How can we make musical instruments truly accessible to all?

As we celebrate the 10th anniversary of the Take it away scheme, our chief executive Mary-Alice Stack reflects on the origins of the initiative and the importance of understanding and responding to the needs of disabled musicians in the decade ahead.

Take it away 10th anniversary event

Back in 2006, when I was first asked by Arts Council England to look into the potential of developing a version of the Own Art scheme for the music sector, the impetus was very much around financial inclusion. We wanted to ensure that the upfront costs of purchasing a musical instrument weren’t a barrier to participation, and to create a trusted brand that would give people the confidence to go into their local music shop to ask for help and advice in choosing the right instrument.

We also wanted to give parents the choice to support their child’s individual interest in music, no matter what kind of instrument they wanted to play. When it launched nationally in July of 2007, the Take it away scheme was open to all: not means tested, not targeted at particular musical genres, fully inclusive and open to anyone, young or old, who wanted to play music.

The scheme was an instant success, quickly generating more than £12m of sales per annum, and although we subsequently had to narrow down the criteria to focus on the needs of children and young people, inclusivity has remained central to ethos of the scheme. Or was it?

Over the past few months I’ve had my eyes opened to something that I simply hadn’t seen before, and that is in order for the Take it away scheme to be truly inclusive, we need to go beyond financial inclusion and look at whether the provision of the instruments themselves are accessible.

Anyone lucky enough to have seen a musician like John Kelly perform live will understand just how important this is, and what a remarkable thing he has achieved working in partnership with Drake Music Labs to develop the ‘Kellycaster’, a uniquely designed guitar using bespoke accessible music technology.

That’s why we are so excited to be announcing this week a brand new initiative between Creative United, Drake Music, OpenUp Music and OHMI Trust that will aim to make adapted instruments and new music technology more widely available.

Together, we will be working towards:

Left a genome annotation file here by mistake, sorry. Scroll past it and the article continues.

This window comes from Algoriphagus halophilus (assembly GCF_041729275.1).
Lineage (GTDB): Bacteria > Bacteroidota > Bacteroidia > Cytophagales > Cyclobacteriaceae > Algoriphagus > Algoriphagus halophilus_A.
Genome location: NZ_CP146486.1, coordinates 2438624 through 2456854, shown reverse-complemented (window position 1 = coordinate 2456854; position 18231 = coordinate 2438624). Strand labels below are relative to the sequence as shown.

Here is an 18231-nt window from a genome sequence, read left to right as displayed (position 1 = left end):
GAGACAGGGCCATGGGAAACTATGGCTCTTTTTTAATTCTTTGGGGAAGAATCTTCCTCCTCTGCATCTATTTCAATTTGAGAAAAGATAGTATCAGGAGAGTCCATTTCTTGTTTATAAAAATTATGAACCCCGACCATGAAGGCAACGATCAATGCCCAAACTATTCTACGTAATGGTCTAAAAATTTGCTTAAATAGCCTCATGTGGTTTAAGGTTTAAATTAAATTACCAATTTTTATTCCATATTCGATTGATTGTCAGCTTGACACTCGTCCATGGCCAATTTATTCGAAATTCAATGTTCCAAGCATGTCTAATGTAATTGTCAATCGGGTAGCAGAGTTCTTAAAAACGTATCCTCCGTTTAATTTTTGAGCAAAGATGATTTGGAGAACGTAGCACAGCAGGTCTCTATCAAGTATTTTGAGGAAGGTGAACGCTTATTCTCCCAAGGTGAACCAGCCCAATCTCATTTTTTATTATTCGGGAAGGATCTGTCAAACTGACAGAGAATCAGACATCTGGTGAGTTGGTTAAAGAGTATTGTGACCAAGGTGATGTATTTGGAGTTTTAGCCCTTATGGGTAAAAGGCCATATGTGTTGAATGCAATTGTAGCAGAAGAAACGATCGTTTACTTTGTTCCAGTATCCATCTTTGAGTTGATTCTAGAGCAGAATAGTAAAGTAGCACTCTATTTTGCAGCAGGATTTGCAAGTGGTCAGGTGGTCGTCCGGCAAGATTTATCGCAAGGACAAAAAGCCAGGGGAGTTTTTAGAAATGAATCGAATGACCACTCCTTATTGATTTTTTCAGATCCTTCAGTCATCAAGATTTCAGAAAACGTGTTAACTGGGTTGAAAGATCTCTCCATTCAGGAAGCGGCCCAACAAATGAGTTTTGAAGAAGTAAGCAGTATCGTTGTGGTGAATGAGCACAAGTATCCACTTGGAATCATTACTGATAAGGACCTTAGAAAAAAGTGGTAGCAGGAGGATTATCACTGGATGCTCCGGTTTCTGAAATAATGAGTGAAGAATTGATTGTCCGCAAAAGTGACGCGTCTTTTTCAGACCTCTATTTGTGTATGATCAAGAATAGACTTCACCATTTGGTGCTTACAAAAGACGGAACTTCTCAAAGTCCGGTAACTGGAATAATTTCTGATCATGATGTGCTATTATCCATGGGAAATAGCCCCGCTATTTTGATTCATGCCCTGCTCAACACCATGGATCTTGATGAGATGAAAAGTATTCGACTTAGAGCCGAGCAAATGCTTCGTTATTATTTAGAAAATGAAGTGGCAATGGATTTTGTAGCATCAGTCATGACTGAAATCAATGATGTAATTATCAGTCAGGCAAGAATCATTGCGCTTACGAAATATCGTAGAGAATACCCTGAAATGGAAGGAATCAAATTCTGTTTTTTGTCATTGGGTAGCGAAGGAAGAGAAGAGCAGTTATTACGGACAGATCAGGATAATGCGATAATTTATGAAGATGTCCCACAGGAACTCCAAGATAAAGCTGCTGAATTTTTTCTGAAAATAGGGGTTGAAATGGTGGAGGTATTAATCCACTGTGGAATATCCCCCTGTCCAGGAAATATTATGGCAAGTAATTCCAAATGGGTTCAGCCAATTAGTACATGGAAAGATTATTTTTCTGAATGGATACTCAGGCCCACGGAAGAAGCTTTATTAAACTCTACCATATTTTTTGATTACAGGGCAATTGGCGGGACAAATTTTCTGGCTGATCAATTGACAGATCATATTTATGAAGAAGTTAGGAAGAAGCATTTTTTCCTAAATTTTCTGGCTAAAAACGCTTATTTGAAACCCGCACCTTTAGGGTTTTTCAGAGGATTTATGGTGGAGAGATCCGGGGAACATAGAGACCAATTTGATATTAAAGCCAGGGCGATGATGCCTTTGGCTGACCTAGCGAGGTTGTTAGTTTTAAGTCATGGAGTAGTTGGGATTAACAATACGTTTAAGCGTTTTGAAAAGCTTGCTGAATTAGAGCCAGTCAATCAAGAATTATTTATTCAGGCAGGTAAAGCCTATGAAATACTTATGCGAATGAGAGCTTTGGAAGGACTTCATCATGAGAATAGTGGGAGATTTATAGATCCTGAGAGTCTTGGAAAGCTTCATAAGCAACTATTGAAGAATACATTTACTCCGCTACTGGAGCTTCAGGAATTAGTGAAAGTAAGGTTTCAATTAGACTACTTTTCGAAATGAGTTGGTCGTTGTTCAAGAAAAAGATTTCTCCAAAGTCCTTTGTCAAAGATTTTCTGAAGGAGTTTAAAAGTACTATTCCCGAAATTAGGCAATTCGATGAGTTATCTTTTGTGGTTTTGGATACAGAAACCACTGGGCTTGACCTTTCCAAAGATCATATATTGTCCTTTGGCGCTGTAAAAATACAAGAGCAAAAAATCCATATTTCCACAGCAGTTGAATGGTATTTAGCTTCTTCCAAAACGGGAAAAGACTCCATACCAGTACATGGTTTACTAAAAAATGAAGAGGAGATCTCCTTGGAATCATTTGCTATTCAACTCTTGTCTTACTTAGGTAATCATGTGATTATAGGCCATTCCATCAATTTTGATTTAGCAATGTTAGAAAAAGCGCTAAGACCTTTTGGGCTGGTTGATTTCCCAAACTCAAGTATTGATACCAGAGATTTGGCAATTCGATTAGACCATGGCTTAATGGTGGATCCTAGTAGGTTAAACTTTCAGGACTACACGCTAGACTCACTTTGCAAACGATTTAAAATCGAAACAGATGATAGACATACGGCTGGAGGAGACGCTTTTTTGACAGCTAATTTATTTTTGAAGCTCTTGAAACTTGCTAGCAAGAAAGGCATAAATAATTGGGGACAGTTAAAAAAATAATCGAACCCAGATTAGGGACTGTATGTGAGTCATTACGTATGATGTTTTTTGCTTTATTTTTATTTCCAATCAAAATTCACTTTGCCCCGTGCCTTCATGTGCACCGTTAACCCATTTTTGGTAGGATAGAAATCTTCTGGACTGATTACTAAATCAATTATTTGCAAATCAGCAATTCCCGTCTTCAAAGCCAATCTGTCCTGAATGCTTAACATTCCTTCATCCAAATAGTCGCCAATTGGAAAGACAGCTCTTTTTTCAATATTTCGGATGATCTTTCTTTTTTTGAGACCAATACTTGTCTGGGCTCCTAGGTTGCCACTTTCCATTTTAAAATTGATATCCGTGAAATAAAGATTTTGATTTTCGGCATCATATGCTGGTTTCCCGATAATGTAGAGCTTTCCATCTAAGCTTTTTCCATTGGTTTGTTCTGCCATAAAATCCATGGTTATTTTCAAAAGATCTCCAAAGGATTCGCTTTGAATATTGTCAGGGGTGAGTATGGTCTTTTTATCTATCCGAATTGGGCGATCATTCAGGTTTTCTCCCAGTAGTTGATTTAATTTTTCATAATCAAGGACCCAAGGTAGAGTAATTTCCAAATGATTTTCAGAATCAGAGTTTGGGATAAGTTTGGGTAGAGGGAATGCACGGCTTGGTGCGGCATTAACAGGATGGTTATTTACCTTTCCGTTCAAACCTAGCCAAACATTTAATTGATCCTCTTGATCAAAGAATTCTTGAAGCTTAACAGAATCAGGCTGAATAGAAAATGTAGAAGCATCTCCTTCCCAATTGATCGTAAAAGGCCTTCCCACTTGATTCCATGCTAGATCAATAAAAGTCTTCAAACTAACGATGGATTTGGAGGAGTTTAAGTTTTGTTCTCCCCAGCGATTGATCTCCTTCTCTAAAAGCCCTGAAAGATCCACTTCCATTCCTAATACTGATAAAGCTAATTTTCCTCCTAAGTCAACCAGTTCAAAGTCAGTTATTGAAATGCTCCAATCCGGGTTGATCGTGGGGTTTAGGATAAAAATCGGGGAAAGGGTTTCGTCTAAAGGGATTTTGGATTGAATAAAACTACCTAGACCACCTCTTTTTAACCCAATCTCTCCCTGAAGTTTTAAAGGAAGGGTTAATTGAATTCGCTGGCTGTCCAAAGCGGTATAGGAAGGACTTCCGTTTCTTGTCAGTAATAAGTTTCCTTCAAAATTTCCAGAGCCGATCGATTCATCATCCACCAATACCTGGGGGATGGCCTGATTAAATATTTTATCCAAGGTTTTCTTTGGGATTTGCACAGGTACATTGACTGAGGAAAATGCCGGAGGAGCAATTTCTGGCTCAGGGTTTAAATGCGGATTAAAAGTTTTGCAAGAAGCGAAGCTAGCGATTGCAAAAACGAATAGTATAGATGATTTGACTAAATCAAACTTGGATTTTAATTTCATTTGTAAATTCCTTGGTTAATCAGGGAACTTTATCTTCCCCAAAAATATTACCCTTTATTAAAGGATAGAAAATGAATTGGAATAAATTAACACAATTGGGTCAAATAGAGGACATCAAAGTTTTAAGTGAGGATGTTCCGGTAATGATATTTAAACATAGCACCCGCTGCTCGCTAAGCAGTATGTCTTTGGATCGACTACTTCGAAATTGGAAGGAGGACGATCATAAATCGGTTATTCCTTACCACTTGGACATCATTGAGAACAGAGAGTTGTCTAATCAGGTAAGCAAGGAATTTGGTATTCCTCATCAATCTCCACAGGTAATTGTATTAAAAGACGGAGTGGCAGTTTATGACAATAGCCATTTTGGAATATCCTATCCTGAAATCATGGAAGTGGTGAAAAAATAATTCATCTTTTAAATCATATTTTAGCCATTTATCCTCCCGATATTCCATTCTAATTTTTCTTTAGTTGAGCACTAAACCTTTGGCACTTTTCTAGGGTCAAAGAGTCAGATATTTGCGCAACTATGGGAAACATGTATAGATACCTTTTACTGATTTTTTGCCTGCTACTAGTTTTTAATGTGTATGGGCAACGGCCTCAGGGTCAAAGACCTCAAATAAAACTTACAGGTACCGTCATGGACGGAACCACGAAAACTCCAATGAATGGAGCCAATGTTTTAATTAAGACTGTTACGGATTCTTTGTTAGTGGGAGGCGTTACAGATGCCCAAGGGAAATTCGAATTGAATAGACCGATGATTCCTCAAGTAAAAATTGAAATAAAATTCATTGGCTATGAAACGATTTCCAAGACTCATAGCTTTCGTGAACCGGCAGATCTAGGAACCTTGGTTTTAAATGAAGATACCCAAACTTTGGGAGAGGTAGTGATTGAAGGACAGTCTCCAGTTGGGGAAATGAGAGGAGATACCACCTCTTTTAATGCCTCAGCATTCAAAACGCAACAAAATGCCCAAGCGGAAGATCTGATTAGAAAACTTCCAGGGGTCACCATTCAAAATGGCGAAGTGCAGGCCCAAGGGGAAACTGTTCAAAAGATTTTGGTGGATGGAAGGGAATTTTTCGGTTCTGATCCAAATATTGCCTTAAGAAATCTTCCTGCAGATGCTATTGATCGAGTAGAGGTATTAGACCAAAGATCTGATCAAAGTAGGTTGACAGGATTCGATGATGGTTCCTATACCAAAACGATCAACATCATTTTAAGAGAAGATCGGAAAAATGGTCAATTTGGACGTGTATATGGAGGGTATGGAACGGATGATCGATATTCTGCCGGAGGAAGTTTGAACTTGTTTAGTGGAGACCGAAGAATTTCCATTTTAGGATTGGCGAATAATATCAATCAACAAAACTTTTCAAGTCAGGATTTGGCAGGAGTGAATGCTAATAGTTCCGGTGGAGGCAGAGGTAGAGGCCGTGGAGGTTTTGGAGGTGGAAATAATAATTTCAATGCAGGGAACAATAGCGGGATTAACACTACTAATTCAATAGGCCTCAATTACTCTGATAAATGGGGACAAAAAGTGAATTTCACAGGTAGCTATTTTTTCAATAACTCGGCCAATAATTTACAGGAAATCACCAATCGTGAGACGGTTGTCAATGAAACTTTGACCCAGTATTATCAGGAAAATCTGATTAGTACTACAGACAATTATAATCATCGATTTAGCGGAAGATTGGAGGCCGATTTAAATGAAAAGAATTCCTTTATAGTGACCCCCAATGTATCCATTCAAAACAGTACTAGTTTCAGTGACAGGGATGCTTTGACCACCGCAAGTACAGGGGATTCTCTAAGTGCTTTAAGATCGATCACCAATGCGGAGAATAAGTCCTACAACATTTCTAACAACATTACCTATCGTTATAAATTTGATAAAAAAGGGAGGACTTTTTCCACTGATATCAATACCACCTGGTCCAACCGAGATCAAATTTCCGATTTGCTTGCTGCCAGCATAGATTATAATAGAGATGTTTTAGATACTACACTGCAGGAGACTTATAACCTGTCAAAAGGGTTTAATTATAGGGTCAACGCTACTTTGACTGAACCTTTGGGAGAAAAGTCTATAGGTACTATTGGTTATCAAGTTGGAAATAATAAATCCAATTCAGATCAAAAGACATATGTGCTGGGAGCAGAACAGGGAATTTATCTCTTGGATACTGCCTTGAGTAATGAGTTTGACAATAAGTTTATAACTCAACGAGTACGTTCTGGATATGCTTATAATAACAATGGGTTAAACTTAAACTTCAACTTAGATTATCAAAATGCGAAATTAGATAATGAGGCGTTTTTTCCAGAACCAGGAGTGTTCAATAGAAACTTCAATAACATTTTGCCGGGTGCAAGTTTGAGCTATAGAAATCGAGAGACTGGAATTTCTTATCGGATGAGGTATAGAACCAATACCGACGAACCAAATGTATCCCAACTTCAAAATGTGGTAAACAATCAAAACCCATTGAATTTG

1. Improve our collective understanding of the potential demand for adapted and specialist musical instruments for use by aspiring and professional musicians of all kinds and in particular disabled children and adults across the UK
  2. Enable existing prototype adaptations (from OHMI, OpenUp Music, DM Labs and other sources) to be taken further into small-scale batch production for wider distribution and use
  3. Enable the development of bespoke new accessible musical instruments to meet the needs of an individual, and the documentation and sharing of designs in the open source model
  4. Explore ways in which we can develop and train a workforce that has the knowledge and skills to introduce and demonstrate adaptive instruments located in ‘centres of music retail excellence’ around the UK
  5. Provide financial assistance to families and individuals that need access to these types of instruments by providing a combination of grants and loans to ensure equality of access for all
  6. Raise the profile of music making by disabled children and adults, increasing awareness of the opportunities and sources of support available to enable more people to access music.

With their help, I hope that as a sector we can move us towards a position where both adapted and new musical instruments are as accessible as any others – broadening the definition of musical instruments and making sure the musicianship (in whatever form it takes) is truly accessible to all.

Images from our 10th anniversary event at Bush Hall, 12 March 2018, including:

  • Mary-Alice Stack, CEO Creative United
  • John Kelly & his KellyCaster
  • Tony Bowen, Human Jukebox
  • World Heat Beat performing New Orleans Jazz